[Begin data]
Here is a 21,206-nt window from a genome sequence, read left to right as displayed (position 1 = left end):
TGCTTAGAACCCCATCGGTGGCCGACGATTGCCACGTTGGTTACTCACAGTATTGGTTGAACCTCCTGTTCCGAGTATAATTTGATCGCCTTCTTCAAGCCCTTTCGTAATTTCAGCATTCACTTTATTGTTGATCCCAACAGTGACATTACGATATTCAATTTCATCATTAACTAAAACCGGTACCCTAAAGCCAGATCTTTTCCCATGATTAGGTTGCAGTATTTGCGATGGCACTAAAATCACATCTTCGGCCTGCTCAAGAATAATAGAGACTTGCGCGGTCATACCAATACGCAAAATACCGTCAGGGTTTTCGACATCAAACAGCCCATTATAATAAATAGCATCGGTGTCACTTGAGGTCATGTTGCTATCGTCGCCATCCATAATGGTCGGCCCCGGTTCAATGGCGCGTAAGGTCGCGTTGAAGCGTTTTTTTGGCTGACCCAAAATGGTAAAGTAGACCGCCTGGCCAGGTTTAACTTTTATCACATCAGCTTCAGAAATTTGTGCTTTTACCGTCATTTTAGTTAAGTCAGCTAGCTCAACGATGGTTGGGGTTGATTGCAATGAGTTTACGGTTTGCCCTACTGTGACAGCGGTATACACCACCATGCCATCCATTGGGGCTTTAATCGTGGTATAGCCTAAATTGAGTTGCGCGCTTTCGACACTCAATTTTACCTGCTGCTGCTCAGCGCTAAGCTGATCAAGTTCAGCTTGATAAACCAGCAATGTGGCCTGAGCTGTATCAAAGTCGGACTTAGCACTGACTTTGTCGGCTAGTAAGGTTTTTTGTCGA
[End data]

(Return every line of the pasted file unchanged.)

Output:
Here is a 21,206-nt window from a genome sequence, read left to right as displayed (position 1 = left end):
TGCTTAGAACCCCATCGGTGGCCGACGATTGCCACGTTGGTTACTCACAGTATTGGTTGAACCTCCTGTTCCGAGTATAATTTGATCGCCTTCTTCAAGCCCTTTCGTAATTTCAGCATTCACTTTATTGTTGATCCCAACAGTGACATTACGATATTCAATTTCATCATTAACTAAAACCGGTACCCTAAAGCCAGATCTTTTCCCATGATTAGGTTGCAGTATTTGCGATGGCACTAAAATCACATCTTCGGCCTGCTCAAGAATAATAGAGACTTGCGCGGTCATACCAATACGCAAAATACCGTCAGGGTTTTCGACATCAAACAGCCCATTATAATAAATAGCATCGGTGTCACTTGAGGTCATGTTGCTATCGTCGCCATCCATAATGGTCGGCCCCGGTTCAATGGCGCGTAAGGTCGCGTTGAAGCGTTTTTTTGGCTGACCCAAAATGGTAAAGTAGACCGCCTGGCCAGGTTTAACTTTTATCACATCAGCTTCAGAAATTTGTGCTTTTACCGTCATTTTAGTTAAGTCAGCTAGCTCAACGATGGTTGGGGTTGATTGCAATGAGTTTACGGTTTGCCCTACTGTGACAGCGGTATACACCACCATGCCATCCATTGGGGCTTTAATCGTGGTATAGCCTAAATTGAGTTGCGCGCTTTCGACACTCAATTTTACCTGCTGCTGCTCAGCGCTAAGCTGATCAAGTTCAGCTTGATAAACCAGCAATGTGGCCTGAGCTGTATCAAAGTCGGACTTAGCACTGACTTTGTCGGCTAGTAAGGTTTTTTGTCGA